News of August 22, 2001
Jarred, rattled and shaken: Innovations in assembly of the new Audi A4
Ingolstadt - The motto "Vorsprung durch Technik" applies not just to the cars manufactured by Audi, but also to their production. One example is the assembly of the new Audi A4 in Ingolstadt. Audi has invested around DM 130 million in a new assembly shop with the most modern production processes. Among the numerous innovations in A4 assembly are the fully automatic refueling system, the truck lift for logistics handling and the combined shaker and ESP test rig - a world first in car production.
A first because up to now only separate test rig systems have been employed in the automotive sector. The equipment used for the new A4 combines both technologies together in one test rig for the first time. Once its assembly is completed, every Audi A4 must pass through this stationary "torture chamber". It is jarred, rattled and shaken, without moving even a metre from its starting point. AUDI AG has filed for patents on the combined test system. The concept was put into practice by Siemens.
The Electronic Stability Program (ESP) is standard on all Audi models. Contrary to the practice of other car manufacturers, Audi subjects every completed vehicle to an ESP test on a test rig at the end of the production line. Karl Unger, Head of Production Planning - Superstructure/Structure Planning - Assembly at Audi, explains the advantages of active ESP testing: "During the test, transverse-acceleration, longitudinal-acceleration, and yaw-rate sensors are checked by moving a vehicle about its transverse, longitudinal, and yaw axes. The complete test is fully automatic. For one minute the rig runs fixed profiles, and for one minute it runs free. The parameters of the test programme run through a universal proving system (UPS) with communication to the control unit. We achieve reproducible test results with it, and so replace a "double-S" run on the test track that would otherwise be necessary."
This saves a great deal of time. And, as Karl Unger adds: "For logistical reasons, it would hardly be possible at the moment to take every new A4 from production to the test track on the company's site and have the double-S run carried out there." After all, around 1,300 new A4 models come off the Ingolstadt assembly lines every day.
The computer-monitored vibration test incorporates three tracks with three different surfaces. An A4 fresh from the production line is subjected to a rough-track test over cobblestones, bumps and through potholes. During this time, customer-relevant creaks and rattles are assessed which may occur, for example, in the region of the glove box, centre console or instrument panel. Since the vibration test takes place before suspension tuning, the shaking encourages the early settling of body and suspension. The result: a better long-term suspension setup in the subsequent operation.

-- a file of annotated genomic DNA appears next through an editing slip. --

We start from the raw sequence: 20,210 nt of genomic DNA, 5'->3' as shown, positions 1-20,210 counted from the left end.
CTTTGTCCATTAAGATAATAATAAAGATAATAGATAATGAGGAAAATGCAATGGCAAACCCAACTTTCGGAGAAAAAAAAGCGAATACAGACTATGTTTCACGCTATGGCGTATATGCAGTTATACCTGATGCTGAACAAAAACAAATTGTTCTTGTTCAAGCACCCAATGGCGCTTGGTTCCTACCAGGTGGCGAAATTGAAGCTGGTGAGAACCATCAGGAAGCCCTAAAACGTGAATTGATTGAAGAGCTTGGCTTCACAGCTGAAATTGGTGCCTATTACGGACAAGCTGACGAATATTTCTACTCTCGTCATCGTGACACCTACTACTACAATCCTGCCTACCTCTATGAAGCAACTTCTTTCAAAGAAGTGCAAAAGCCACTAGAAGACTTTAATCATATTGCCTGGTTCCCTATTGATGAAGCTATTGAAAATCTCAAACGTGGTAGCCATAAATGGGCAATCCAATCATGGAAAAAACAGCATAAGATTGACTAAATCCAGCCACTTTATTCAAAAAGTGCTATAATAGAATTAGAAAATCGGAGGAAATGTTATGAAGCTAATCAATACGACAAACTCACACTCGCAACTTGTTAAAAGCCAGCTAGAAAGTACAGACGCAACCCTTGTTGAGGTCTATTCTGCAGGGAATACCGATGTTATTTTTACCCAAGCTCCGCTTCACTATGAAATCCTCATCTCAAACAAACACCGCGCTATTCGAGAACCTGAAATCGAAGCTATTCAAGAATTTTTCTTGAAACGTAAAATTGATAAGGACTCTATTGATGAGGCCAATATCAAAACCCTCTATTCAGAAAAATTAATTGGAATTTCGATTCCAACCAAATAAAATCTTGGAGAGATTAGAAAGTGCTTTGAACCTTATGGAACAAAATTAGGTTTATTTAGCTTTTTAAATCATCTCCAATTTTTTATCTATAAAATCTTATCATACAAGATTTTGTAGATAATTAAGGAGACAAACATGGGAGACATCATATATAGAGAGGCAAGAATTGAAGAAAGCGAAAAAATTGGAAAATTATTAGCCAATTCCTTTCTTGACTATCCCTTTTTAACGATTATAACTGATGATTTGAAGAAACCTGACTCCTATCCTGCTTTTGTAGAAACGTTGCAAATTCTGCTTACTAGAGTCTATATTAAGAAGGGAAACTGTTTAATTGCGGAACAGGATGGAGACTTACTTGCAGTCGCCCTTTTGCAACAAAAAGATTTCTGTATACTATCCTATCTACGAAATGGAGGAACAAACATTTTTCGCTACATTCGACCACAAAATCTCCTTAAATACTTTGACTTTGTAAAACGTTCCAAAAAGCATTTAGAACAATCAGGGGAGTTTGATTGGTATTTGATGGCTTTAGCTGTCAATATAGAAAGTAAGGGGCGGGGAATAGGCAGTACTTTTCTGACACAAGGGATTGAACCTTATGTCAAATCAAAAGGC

This is just one example of the numerous innovations that have been incorporated into A4 assembly. Another innovation at Ingolstadt are the two fully automatic refueling systems. The operator only has to open the filling cap by hand; all other operations are taken over by his colleague, the "robot filling-station attendant". First an operator had to carry out a complete filling operation by hand. A mobile data carrier, which can be found on every vehicle, sends the relevant information such as filling quantity, filling speed and fuel grade to the 7-axis robot. The latter detects the filler neck with the aid of a 3D camera system. And how does that work? Two cameras take pictures of the filler neck from different angles, and this information is used to determine its position. The process is based on the stereo-image principle of the human eye.
The computer calculates the displacement of the filler neck from a pre-programmed standard point, moves the filling nozzle into position and starts refueling. The advantage of the 3D camera technique is that different types of vehicle, in this case the A4 saloon and A4 Avant, can be recognised and filled using a single refueling system.
The filling process takes on average one minute. The new car is filled with between five and twenty litres of diesel, petrol or different reference fuels depending how far it has to be driven. After the refueling process the robot uncouples and returns to its start position. Finally the filling parameters are recorded on the data carrier in the vehicle. The movements of the robot are synchronised with the production line conveyor throughout the refueling process.
(August 21, 2001)